Last thing: I only have about 100 pages to go in the Triumphe de Prudence (284 pages of moral allegory and didactic treatise - the most fun you can have!) and was stunned to read, in a section on the history of architecture that:
  • comment les anciens peres demouroient en tabernacles, desquelz a present sont imitateurs les Arabes, Tartares, Yrlandoys saulvages, plusieurs Indiens et Ethiopiens
It's the "Yrlandoys saulvages" (the wild Irish) that get me - wow! Really? Ever since Gerald of Wales, there has been a description of wild men in the upper reaches of the British Isles, but this still surprised me, especially in a grouping with Arabs, Tartars, Indians and Ethiopians. The latter four are closely associated in medieval maps, and the medieval imagination of the Other (they are alarmingly inter-changeable) - but the wild Irish are an entirely new addition here. Wow!

Iris spent the day at home because of an ear infection (ow! ow! ow!) - two hours at the doctor's office (where I read a bunch of the Triumphe de Prudence) and then a day of salt water and rest and children's Motrin until we could start the antibiotic. She's always such a trooper about these things - and loves the doctor's office (dang! I still need to post about our wonderful experiences with the French medical system - a.k.a. my love affair with French pharmacies). She perked up about 4 p.m. and wrote her memoirs (her word). She had caught the title of many of the books at the Castle on Sunday and a great many were memoirs - once she found out what a memoir was, she was hooked on the idea of writing hers. So, without further ado, the Memoirs of 6 year old Iris:

  • Chapter 1: Baby. When I was born, I came out by myself and cried only a little.
  • Chapter 2: Life. My first sentence was "I do it" and I puked (spelled "pyokt") up my milk and I was bald.
That's all she has so far, but it is unerringly accurate: I didn't push once at her birth, she hardly cried (plus, we were all so amazed and laughing ourselves), her first words (at age 2) were indeed "I do it," she did indeed spit up milk until she 9 months old (lots of it), and she was as bald as could be until those incredible curls started coming in the spring of her second year. So what's interesting about this to me is that she's writing down the stuff of her own legend. None of those are things that she remembers, of course - they're all tales about her that we've told her... and that she now sees as part of her tiny (and to me fragile and poignant and oh so dear) history.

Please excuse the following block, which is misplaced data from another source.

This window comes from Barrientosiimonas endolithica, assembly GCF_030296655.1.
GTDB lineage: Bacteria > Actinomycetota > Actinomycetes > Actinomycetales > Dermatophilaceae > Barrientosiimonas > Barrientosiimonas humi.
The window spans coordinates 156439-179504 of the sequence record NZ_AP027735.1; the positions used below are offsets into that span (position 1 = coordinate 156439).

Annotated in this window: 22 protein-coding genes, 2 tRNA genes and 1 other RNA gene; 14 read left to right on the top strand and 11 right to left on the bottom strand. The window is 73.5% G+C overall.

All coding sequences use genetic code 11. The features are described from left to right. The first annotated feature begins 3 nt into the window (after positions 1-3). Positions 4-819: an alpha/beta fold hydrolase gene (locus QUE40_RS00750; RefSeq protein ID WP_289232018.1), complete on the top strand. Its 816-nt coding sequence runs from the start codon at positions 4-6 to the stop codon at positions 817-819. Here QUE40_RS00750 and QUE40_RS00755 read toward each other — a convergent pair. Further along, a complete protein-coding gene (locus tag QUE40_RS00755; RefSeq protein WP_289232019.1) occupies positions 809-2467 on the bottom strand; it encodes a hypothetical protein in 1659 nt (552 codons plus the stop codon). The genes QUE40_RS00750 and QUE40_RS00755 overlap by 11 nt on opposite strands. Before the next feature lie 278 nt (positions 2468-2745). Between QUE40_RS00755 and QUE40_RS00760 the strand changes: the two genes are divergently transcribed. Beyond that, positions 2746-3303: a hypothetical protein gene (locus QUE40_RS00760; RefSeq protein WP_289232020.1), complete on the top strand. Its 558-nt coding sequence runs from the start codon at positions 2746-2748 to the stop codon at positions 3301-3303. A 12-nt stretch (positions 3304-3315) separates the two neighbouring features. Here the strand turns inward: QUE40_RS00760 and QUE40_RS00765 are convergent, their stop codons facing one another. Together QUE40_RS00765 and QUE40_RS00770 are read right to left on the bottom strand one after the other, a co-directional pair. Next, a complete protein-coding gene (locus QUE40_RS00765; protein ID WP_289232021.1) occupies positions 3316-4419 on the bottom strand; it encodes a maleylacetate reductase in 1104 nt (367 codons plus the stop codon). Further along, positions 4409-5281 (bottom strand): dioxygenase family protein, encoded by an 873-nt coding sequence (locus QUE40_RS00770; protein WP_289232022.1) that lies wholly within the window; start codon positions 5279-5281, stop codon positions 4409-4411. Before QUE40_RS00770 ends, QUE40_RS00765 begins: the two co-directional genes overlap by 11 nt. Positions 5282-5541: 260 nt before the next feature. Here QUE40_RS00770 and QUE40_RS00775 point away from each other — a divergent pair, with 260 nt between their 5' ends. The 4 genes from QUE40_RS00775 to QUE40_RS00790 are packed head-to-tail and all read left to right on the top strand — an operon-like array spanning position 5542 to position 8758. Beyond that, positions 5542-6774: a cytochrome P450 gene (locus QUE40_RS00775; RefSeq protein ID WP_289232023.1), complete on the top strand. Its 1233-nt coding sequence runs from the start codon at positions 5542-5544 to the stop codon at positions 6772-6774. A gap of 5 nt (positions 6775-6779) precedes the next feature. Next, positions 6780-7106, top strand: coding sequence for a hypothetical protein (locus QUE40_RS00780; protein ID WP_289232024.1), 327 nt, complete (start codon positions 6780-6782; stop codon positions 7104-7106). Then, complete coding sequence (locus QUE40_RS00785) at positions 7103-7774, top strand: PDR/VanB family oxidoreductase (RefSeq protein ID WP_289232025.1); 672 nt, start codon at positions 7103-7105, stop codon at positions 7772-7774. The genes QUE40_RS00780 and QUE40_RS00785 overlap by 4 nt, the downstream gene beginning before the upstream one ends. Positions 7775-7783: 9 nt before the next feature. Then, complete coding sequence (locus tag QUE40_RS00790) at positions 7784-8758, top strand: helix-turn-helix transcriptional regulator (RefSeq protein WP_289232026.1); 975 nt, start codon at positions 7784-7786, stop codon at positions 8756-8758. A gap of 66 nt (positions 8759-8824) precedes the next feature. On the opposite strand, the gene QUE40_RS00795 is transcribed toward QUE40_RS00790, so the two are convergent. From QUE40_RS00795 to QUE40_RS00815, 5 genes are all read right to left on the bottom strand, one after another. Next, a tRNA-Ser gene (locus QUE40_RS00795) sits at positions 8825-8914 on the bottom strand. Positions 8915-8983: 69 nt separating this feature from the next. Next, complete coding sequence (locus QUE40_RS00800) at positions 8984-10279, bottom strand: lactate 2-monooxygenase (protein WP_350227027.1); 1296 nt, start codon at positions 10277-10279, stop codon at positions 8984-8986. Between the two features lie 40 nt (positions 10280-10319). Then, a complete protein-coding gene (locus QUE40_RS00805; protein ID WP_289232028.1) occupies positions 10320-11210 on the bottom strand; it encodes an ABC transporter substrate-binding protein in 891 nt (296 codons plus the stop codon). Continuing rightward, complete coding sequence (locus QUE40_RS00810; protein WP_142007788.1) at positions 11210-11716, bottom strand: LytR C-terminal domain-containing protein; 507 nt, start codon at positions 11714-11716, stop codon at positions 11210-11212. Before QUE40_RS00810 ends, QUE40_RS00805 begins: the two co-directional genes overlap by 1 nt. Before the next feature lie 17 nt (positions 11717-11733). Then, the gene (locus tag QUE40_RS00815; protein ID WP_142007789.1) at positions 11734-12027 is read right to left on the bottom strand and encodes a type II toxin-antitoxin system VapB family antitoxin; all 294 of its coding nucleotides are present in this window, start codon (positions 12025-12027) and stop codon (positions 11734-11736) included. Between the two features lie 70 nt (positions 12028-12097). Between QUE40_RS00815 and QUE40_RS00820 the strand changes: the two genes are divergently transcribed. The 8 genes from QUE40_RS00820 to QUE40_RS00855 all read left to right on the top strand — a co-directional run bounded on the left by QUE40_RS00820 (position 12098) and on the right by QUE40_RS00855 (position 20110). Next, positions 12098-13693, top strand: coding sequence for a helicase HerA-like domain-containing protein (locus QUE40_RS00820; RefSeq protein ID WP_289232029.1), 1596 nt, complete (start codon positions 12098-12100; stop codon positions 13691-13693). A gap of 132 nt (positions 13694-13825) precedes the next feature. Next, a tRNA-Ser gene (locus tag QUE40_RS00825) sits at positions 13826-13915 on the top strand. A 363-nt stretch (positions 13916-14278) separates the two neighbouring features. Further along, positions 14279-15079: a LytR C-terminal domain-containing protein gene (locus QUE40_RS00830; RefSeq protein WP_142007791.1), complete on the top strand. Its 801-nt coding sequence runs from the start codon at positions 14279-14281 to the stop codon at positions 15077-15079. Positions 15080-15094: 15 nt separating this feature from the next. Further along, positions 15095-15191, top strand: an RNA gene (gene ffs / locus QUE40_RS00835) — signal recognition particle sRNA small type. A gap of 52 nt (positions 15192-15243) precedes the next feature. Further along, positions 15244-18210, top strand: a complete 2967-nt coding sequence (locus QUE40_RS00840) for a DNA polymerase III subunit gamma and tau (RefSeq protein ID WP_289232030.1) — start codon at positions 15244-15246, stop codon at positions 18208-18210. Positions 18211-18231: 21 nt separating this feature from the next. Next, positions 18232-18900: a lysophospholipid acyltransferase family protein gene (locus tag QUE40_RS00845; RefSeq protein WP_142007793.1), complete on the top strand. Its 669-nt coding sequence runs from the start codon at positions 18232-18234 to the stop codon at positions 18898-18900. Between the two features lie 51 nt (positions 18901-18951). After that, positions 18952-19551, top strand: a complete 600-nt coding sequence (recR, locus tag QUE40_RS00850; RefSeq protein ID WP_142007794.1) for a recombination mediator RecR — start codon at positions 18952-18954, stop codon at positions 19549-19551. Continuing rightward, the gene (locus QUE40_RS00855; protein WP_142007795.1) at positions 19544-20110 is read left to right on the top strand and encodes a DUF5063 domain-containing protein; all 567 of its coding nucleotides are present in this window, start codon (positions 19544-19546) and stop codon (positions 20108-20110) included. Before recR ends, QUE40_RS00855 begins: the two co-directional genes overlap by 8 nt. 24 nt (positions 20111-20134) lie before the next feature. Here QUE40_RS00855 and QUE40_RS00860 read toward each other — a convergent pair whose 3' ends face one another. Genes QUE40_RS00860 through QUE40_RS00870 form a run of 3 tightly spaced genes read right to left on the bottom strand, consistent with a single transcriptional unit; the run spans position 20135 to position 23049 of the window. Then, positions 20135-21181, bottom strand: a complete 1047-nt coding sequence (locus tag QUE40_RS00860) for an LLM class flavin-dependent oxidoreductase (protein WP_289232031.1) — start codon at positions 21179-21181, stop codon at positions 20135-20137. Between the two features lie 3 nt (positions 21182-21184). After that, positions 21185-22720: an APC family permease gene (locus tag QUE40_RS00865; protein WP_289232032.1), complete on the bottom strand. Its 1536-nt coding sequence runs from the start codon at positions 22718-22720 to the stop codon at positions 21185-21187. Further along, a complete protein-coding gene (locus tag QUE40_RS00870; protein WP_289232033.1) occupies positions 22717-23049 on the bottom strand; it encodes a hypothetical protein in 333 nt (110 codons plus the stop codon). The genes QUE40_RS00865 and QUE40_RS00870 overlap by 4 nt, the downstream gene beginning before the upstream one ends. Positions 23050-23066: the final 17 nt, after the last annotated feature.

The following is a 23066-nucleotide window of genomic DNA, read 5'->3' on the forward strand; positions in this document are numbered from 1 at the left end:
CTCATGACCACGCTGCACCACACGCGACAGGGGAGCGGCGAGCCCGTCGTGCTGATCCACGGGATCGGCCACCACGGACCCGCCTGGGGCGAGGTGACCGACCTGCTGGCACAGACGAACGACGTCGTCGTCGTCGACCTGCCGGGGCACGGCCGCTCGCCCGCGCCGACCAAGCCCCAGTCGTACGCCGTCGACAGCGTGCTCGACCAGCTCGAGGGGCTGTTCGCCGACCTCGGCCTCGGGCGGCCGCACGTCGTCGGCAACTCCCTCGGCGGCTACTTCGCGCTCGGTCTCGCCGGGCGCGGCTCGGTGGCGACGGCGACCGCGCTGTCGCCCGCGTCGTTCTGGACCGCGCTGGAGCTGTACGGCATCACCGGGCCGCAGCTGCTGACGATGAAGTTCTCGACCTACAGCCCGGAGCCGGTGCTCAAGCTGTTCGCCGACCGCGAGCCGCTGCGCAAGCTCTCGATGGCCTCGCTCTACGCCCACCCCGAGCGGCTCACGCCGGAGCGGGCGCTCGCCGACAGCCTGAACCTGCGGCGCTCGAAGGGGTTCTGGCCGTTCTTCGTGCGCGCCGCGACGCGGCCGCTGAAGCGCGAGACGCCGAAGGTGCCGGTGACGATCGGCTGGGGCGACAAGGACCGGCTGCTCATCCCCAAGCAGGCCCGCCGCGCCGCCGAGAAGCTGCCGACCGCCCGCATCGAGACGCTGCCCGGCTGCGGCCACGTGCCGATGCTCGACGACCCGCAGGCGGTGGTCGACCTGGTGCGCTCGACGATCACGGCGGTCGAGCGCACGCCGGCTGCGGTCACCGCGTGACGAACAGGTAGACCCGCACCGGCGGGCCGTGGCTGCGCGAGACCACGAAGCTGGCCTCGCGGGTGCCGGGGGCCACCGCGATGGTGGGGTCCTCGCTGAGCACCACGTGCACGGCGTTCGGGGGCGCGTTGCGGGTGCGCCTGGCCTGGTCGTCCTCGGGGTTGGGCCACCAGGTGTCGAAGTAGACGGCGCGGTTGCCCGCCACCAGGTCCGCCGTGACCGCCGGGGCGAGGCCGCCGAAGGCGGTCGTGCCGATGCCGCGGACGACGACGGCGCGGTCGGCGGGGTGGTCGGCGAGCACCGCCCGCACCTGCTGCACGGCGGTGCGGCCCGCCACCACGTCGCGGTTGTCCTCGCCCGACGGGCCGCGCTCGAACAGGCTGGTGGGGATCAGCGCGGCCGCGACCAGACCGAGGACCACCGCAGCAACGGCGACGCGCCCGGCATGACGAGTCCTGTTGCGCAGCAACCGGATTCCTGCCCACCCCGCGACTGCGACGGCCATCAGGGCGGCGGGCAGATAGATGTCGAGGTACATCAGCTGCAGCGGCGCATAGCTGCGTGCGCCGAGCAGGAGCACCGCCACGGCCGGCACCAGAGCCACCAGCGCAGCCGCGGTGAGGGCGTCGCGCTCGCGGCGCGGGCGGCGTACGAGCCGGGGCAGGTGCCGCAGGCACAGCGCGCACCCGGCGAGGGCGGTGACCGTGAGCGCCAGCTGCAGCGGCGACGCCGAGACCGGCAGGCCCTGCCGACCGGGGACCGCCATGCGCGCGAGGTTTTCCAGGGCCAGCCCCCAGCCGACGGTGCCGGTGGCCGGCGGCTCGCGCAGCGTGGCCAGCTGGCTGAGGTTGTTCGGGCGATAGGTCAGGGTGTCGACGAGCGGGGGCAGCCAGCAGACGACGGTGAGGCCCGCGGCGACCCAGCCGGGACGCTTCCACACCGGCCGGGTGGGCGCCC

P.S. (later) Mac and I just finished Le Combat des Trentes board game - 4 nights of bludgeoning and romping! In the end the Montfortistes (English alliance - me) won with 117 points against the Blésistes (French alliance - Mac) with 115 points. Not the way it happened in history, but with the role of a die and a few well-timed cards, things can be rearranged! This is a really smart game and we consistently loved the luck-strategy tension (the best-laid plans and all that), and how very much like a battle things like force and arms were used. Not that we know anything about battles really. Just read about them in bookish things. :-) Anybody coming to visit us better brush up on their War of Breton Succession, for this game is sure to enter into play!

1 comment:

  1. Wow the memoirs of Iris sound wonderful! Right up my research alley of course--self/life-writing etc...I am once again going to try and read and comment more-I am almost done with Albion FOR GOOD, having decided to forgo the terminal year and instead take a "sabbatical" funded by the "Bill Konrad Foundation for hapless academics named Cathie Grimm" which, I have to say I am really looking forward to! Bring on the joys of domesticity and more time for reading, thinking and -eventually- writing again!! I am fairly confident I'll find another position somewhere, or maybe even "just-a-job" but I do want to keep one foot in the research pool regardless of what else happens. Take care and all the best! C.